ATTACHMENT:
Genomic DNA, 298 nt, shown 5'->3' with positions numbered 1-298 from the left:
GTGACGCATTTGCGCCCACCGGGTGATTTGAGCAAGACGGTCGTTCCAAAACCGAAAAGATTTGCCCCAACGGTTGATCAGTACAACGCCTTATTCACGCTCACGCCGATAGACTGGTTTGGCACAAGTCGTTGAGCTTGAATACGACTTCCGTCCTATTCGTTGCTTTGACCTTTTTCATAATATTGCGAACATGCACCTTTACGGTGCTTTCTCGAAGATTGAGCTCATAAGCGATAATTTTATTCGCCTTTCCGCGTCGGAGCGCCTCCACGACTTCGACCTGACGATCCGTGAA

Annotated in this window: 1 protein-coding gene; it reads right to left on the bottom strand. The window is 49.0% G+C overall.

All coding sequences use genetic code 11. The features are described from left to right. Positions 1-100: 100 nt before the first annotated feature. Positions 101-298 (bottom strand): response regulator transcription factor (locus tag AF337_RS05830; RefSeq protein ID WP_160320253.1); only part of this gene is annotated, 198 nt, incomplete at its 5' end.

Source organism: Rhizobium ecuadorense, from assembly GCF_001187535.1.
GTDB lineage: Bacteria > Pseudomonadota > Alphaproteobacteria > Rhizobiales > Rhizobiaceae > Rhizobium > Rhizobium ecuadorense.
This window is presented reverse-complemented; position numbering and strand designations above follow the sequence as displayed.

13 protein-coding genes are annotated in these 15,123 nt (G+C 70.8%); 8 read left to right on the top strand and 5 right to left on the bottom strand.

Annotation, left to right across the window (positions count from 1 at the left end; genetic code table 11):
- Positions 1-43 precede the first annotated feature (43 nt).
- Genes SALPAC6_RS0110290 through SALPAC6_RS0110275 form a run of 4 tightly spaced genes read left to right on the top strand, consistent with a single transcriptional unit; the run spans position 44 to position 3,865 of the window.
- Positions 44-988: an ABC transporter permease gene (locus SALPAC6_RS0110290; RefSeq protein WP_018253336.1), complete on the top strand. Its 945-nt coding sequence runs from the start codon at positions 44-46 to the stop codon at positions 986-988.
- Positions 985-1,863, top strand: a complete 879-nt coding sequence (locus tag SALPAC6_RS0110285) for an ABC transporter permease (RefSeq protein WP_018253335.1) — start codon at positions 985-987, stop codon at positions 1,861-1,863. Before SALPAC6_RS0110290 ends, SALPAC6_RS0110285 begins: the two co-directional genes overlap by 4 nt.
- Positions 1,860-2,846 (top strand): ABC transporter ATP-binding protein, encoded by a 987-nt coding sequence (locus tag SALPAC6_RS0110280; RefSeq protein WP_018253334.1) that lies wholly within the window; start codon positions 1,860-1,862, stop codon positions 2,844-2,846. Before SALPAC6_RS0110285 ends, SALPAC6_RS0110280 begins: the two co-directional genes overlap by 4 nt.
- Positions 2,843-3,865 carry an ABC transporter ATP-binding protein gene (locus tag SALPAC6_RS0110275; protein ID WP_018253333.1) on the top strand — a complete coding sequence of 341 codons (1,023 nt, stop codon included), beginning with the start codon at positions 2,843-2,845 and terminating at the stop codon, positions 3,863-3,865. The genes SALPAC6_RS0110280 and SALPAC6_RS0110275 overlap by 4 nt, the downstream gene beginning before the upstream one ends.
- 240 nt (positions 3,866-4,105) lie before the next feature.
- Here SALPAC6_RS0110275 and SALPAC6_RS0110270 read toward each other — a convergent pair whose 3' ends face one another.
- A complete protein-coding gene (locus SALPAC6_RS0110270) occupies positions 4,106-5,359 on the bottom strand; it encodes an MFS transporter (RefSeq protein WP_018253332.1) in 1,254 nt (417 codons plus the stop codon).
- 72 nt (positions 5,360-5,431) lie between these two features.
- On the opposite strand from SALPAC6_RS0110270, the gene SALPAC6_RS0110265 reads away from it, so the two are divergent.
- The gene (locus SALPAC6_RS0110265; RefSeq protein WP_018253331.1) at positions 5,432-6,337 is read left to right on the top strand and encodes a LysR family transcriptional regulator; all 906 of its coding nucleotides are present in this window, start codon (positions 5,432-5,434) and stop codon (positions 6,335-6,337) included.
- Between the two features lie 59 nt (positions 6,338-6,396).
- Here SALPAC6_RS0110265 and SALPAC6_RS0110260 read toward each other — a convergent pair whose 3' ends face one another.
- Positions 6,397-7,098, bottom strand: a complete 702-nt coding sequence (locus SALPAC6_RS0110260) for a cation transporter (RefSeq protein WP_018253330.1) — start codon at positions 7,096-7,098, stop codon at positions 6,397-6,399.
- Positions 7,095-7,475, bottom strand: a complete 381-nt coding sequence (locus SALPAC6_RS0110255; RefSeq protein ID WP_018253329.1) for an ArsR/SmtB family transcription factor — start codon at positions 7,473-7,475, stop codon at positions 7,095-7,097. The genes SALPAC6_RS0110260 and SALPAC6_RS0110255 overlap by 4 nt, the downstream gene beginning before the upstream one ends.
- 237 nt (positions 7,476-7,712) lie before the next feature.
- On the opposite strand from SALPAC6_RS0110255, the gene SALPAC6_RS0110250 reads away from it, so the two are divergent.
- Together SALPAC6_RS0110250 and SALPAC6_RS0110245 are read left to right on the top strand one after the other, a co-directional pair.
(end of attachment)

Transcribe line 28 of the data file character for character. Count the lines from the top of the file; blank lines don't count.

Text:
- Together SALPAC6_RS0110250 and SALPAC6_RS0110245 are read left to right on the top strand one after the other, a co-directional pair.